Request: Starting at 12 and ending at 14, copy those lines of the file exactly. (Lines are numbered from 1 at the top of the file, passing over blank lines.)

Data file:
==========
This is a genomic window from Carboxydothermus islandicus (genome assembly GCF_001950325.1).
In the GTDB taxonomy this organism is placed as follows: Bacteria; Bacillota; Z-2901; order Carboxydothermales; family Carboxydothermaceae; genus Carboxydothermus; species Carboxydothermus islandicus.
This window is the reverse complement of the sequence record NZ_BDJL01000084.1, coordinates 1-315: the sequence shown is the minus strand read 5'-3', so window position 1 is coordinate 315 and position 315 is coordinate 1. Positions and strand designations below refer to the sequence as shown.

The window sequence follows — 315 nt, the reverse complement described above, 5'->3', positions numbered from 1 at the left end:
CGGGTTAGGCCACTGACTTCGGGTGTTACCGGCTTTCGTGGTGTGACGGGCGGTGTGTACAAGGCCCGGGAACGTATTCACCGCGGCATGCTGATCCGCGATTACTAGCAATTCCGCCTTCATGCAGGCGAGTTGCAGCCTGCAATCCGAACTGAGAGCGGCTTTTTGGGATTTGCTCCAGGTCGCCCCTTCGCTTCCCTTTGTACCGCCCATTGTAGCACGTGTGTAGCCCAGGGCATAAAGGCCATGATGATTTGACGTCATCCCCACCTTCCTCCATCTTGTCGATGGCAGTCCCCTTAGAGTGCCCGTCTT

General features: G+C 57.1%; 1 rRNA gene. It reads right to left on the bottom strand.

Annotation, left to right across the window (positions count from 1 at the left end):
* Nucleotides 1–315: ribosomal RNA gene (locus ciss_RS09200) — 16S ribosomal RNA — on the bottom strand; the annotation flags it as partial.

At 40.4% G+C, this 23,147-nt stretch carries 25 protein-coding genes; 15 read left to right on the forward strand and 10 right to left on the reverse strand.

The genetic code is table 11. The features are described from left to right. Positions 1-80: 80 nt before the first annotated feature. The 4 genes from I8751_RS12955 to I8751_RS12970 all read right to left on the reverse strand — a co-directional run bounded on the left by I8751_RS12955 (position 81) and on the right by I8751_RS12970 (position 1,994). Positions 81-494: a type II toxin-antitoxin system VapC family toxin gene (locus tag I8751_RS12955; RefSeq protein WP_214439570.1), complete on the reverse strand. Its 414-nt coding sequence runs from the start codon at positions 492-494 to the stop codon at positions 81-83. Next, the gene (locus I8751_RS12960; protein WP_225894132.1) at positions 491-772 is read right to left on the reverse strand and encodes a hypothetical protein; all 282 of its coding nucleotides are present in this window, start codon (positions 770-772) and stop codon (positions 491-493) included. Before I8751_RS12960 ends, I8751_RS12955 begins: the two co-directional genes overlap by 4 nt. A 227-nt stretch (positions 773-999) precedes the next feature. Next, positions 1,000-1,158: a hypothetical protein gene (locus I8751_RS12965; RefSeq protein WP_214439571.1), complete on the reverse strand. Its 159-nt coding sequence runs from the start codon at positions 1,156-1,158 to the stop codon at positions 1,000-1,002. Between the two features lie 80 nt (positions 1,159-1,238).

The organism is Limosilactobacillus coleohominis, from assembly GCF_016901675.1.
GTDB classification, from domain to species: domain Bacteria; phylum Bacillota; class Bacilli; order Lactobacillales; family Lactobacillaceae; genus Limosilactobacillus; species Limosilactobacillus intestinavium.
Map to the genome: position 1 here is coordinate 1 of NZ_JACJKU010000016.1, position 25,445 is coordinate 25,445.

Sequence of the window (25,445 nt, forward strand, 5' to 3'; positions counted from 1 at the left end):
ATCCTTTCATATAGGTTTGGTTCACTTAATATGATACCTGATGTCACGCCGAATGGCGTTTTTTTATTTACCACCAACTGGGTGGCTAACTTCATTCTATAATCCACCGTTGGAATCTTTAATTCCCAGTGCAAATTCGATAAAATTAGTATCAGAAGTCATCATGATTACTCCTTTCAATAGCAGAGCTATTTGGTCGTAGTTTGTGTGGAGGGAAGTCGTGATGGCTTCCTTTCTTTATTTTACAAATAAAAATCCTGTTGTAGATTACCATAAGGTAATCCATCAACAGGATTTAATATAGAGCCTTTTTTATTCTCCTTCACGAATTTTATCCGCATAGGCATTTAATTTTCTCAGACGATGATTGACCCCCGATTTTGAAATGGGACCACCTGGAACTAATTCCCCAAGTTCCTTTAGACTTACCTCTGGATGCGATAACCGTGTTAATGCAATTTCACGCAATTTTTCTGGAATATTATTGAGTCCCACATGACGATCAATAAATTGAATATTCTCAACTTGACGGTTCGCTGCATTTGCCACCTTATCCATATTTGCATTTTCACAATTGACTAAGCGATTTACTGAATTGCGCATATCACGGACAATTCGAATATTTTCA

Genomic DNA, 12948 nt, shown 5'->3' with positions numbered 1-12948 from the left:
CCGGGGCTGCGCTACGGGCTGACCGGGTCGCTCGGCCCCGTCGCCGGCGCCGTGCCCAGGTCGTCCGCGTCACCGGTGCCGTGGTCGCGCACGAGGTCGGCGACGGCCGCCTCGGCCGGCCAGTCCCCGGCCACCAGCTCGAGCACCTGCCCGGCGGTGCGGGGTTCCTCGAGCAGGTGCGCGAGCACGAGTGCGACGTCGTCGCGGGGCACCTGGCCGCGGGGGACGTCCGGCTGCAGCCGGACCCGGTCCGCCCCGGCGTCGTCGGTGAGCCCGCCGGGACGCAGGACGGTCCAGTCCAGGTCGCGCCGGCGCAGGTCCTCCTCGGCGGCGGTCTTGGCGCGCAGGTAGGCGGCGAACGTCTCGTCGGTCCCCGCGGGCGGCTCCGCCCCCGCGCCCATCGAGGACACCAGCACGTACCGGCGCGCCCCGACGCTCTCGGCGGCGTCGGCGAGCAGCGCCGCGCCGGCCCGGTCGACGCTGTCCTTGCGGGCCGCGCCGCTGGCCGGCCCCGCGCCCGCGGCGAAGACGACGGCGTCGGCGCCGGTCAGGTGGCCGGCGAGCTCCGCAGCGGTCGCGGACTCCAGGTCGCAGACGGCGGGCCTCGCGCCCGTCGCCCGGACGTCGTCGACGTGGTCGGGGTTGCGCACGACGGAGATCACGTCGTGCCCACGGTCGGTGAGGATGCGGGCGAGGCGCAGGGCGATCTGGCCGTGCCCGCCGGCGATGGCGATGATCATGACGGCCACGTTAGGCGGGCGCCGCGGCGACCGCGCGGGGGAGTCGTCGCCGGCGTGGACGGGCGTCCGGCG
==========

GTDB classification, from domain to species: domain Bacteria; phylum Bacillota; class Bacilli; order Lactobacillales; family Lactobacillaceae; genus Limosilactobacillus; species Limosilactobacillus intestinavium.
Map to the genome: position 1 here is coordinate 1 of NZ_JACJKU010000016.1, position 25,445 is coordinate 25,445.

Sequence of the window (25,445 nt, forward strand, 5' to 3'; positions counted from 1 at the left end):